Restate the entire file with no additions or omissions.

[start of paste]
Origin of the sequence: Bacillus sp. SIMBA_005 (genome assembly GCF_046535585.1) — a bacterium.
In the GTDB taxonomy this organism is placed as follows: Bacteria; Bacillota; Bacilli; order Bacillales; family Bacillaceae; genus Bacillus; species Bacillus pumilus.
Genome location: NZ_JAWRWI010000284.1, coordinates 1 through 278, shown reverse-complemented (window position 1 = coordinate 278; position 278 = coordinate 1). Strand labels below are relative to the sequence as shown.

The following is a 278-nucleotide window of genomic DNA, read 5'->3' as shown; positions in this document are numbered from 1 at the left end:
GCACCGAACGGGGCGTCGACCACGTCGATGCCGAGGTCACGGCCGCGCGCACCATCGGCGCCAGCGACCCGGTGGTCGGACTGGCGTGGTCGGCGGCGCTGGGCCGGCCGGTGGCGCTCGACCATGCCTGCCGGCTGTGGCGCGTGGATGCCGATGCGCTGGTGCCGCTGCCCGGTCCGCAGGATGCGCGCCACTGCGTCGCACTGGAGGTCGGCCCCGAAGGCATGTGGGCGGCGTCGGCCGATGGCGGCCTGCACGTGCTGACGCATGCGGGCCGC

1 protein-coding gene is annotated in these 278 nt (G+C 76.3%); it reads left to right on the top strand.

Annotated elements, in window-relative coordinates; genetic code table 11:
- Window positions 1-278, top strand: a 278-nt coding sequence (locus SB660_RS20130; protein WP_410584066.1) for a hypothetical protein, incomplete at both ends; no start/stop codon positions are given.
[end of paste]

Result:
Origin of the sequence: Bacillus sp. SIMBA_005 (genome assembly GCF_046535585.1) — a bacterium.
In the GTDB taxonomy this organism is placed as follows: Bacteria; Bacillota; Bacilli; order Bacillales; family Bacillaceae; genus Bacillus; species Bacillus pumilus.
Genome location: NZ_JAWRWI010000284.1, coordinates 1 through 278, shown reverse-complemented (window position 1 = coordinate 278; position 278 = coordinate 1). Strand labels below are relative to the sequence as shown.

The following is a 278-nucleotide window of genomic DNA, read 5'->3' as shown; positions in this document are numbered from 1 at the left end:
GCACCGAACGGGGCGTCGACCACGTCGATGCCGAGGTCACGGCCGCGCGCACCATCGGCGCCAGCGACCCGGTGGTCGGACTGGCGTGGTCGGCGGCGCTGGGCCGGCCGGTGGCGCTCGACCATGCCTGCCGGCTGTGGCGCGTGGATGCCGATGCGCTGGTGCCGCTGCCCGGTCCGCAGGATGCGCGCCACTGCGTCGCACTGGAGGTCGGCCCCGAAGGCATGTGGGCGGCGTCGGCCGATGGCGGCCTGCACGTGCTGACGCATGCGGGCCGC

1 protein-coding gene is annotated in these 278 nt (G+C 76.3%); it reads left to right on the top strand.

Annotated elements, in window-relative coordinates; genetic code table 11:
- Window positions 1-278, top strand: a 278-nt coding sequence (locus SB660_RS20130; protein WP_410584066.1) for a hypothetical protein, incomplete at both ends; no start/stop codon positions are given.